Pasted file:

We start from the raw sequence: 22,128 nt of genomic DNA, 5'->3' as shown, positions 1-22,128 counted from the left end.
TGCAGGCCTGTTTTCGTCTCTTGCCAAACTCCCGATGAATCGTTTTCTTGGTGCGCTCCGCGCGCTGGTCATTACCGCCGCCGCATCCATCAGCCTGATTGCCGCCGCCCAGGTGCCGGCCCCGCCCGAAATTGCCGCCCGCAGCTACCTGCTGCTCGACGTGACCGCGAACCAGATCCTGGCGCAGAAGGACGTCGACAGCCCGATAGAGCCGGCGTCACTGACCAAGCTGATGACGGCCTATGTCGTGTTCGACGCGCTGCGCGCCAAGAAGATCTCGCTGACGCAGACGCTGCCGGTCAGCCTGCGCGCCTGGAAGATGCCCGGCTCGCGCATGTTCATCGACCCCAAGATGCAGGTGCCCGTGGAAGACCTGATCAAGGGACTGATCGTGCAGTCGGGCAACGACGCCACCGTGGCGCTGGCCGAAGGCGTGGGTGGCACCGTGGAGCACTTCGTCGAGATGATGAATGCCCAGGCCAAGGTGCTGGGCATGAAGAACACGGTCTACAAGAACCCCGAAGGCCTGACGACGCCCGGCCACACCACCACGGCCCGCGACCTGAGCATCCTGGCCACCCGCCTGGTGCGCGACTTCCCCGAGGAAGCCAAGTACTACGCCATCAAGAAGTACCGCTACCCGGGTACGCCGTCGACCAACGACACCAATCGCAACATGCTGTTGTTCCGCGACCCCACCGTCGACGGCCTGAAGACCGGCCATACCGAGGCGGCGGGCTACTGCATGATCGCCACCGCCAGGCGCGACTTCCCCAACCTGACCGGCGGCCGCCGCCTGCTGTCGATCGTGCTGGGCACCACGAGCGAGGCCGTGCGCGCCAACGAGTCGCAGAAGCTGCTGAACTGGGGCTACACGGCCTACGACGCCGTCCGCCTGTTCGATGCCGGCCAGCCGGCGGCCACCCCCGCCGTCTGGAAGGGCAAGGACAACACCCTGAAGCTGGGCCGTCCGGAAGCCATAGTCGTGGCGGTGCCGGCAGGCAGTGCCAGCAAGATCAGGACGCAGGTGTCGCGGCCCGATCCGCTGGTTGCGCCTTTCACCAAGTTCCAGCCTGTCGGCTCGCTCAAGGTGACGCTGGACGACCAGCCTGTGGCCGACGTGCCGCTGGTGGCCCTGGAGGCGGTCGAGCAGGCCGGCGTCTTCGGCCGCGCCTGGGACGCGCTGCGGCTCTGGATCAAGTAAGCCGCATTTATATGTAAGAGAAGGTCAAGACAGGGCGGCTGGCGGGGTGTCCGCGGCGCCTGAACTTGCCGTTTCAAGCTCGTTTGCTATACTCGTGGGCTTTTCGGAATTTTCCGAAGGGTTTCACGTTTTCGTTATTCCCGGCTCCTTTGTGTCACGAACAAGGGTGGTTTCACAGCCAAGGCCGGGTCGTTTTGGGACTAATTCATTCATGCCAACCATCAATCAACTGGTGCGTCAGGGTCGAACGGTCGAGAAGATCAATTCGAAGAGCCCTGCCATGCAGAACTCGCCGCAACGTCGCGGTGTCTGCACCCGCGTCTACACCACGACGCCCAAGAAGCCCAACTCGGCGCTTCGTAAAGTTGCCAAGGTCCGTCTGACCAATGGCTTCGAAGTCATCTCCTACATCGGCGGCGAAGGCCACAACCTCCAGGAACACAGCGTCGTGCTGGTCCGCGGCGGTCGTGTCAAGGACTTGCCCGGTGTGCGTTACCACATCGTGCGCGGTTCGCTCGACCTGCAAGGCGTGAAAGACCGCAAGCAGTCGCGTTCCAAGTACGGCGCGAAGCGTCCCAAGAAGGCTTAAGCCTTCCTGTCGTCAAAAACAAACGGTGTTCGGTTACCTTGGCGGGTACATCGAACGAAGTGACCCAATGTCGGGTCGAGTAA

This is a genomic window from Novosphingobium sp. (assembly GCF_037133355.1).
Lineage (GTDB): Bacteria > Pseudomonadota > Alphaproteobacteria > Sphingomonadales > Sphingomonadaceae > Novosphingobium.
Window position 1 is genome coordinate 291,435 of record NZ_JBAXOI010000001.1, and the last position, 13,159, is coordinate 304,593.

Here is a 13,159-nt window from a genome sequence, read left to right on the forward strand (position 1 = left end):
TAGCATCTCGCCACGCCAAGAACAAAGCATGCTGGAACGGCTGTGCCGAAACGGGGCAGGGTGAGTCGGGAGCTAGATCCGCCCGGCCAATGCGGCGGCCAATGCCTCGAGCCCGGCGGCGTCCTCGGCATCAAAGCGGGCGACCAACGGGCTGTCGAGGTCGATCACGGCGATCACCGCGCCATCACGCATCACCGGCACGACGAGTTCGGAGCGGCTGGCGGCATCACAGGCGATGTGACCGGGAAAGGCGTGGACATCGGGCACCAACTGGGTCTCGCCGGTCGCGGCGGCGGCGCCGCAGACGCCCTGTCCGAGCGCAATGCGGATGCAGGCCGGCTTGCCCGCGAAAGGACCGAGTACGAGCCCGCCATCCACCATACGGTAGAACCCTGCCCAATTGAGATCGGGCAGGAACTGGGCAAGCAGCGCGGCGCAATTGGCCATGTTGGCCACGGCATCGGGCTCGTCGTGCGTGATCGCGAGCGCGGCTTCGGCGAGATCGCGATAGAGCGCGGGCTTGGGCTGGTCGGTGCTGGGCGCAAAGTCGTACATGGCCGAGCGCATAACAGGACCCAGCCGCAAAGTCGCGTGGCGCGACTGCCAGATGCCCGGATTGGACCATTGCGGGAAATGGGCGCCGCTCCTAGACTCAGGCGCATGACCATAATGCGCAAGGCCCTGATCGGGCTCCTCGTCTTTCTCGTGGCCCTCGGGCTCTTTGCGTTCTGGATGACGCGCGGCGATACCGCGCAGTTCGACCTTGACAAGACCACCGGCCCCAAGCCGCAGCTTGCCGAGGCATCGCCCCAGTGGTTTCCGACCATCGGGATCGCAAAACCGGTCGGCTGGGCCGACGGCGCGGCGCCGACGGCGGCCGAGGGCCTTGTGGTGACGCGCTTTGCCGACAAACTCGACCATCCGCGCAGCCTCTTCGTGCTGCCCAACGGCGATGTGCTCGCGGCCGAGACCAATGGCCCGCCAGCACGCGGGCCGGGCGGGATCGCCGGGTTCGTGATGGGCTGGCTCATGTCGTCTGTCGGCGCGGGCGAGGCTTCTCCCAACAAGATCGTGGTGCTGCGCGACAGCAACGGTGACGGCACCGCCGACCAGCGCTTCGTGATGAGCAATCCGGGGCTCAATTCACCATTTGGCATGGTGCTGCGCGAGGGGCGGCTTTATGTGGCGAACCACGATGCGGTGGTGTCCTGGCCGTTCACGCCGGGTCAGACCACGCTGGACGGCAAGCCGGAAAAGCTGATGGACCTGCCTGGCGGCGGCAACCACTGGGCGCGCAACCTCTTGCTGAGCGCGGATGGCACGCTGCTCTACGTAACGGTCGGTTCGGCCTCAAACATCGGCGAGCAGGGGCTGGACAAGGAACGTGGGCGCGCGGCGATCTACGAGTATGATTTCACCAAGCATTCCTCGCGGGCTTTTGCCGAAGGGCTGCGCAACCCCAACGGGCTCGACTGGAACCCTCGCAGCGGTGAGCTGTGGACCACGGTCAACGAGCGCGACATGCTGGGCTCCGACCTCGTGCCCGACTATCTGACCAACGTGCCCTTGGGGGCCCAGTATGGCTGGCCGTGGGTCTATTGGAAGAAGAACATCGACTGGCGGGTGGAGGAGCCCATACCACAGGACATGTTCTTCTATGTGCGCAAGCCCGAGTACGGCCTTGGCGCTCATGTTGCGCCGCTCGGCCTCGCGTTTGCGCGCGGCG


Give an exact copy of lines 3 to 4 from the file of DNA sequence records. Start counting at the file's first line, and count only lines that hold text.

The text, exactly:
This is a genomic window from Novosphingobium sp. (assembly GCF_037133355.1).
Lineage (GTDB): Bacteria > Pseudomonadota > Alphaproteobacteria > Sphingomonadales > Sphingomonadaceae > Novosphingobium.